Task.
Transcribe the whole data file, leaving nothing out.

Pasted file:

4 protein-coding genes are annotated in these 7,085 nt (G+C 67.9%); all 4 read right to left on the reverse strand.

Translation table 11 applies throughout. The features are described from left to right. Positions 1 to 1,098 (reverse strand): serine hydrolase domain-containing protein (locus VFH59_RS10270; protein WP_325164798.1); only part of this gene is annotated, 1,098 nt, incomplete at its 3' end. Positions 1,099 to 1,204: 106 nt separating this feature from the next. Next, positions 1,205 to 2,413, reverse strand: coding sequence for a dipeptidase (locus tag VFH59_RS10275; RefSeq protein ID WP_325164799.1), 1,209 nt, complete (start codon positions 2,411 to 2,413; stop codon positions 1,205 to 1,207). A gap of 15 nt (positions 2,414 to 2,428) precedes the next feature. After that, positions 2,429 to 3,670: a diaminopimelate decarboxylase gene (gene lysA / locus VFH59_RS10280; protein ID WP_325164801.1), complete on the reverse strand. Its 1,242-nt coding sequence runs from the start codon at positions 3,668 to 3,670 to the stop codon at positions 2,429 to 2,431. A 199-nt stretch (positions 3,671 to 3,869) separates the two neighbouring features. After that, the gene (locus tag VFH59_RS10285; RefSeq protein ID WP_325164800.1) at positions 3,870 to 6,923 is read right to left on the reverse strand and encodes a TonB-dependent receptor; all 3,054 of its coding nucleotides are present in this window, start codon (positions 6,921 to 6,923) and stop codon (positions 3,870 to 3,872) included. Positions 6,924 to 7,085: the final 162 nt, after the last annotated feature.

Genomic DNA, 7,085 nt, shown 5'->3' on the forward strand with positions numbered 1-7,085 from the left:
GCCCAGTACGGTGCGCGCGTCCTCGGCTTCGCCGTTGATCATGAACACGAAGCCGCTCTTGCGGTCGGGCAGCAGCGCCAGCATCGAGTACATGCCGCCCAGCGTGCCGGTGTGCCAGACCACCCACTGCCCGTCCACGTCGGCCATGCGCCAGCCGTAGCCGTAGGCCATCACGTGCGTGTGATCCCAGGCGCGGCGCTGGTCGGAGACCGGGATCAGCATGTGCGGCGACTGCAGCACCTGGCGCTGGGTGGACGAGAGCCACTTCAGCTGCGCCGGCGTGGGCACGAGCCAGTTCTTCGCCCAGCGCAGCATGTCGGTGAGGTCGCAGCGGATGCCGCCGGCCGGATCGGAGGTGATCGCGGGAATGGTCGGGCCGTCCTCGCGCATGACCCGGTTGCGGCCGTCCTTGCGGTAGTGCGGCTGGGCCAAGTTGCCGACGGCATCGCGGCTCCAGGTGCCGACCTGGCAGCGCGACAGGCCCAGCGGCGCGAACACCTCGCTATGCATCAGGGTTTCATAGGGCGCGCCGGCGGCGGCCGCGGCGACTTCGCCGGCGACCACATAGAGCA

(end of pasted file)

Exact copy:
4 protein-coding genes are annotated in these 7,085 nt (G+C 67.9%); all 4 read right to left on the reverse strand.

Translation table 11 applies throughout. The features are described from left to right. Positions 1 to 1,098 (reverse strand): serine hydrolase domain-containing protein (locus VFH59_RS10270; protein WP_325164798.1); only part of this gene is annotated, 1,098 nt, incomplete at its 3' end. Positions 1,099 to 1,204: 106 nt separating this feature from the next. Next, positions 1,205 to 2,413, reverse strand: coding sequence for a dipeptidase (locus tag VFH59_RS10275; RefSeq protein ID WP_325164799.1), 1,209 nt, complete (start codon positions 2,411 to 2,413; stop codon positions 1,205 to 1,207). A gap of 15 nt (positions 2,414 to 2,428) precedes the next feature. After that, positions 2,429 to 3,670: a diaminopimelate decarboxylase gene (gene lysA / locus VFH59_RS10280; protein ID WP_325164801.1), complete on the reverse strand. Its 1,242-nt coding sequence runs from the start codon at positions 3,668 to 3,670 to the stop codon at positions 2,429 to 2,431. A 199-nt stretch (positions 3,671 to 3,869) separates the two neighbouring features. After that, the gene (locus tag VFH59_RS10285; RefSeq protein ID WP_325164800.1) at positions 3,870 to 6,923 is read right to left on the reverse strand and encodes a TonB-dependent receptor; all 3,054 of its coding nucleotides are present in this window, start codon (positions 6,921 to 6,923) and stop codon (positions 3,870 to 3,872) included. Positions 6,924 to 7,085: the final 162 nt, after the last annotated feature.

Genomic DNA, 7,085 nt, shown 5'->3' on the forward strand with positions numbered 1-7,085 from the left:
GCCCAGTACGGTGCGCGCGTCCTCGGCTTCGCCGTTGATCATGAACACGAAGCCGCTCTTGCGGTCGGGCAGCAGCGCCAGCATCGAGTACATGCCGCCCAGCGTGCCGGTGTGCCAGACCACCCACTGCCCGTCCACGTCGGCCATGCGCCAGCCGTAGCCGTAGGCCATCACGTGCGTGTGATCCCAGGCGCGGCGCTGGTCGGAGACCGGGATCAGCATGTGCGGCGACTGCAGCACCTGGCGCTGGGTGGACGAGAGCCACTTCAGCTGCGCCGGCGTGGGCACGAGCCAGTTCTTCGCCCAGCGCAGCATGTCGGTGAGGTCGCAGCGGATGCCGCCGGCCGGATCGGAGGTGATCGCGGGAATGGTCGGGCCGTCCTCGCGCATGACCCGGTTGCGGCCGTCCTTGCGGTAGTGCGGCTGGGCCAAGTTGCCGACGGCATCGCGGCTCCAGGTGCCGACCTGGCAGCGCGACAGGCCCAGCGGCGCGAACACCTCGCTATGCATCAGGGTTTCATAGGGCGCGCCGGCGGCGGCCGCGGCGACTTCGCCGGCGACCACATAGAGCA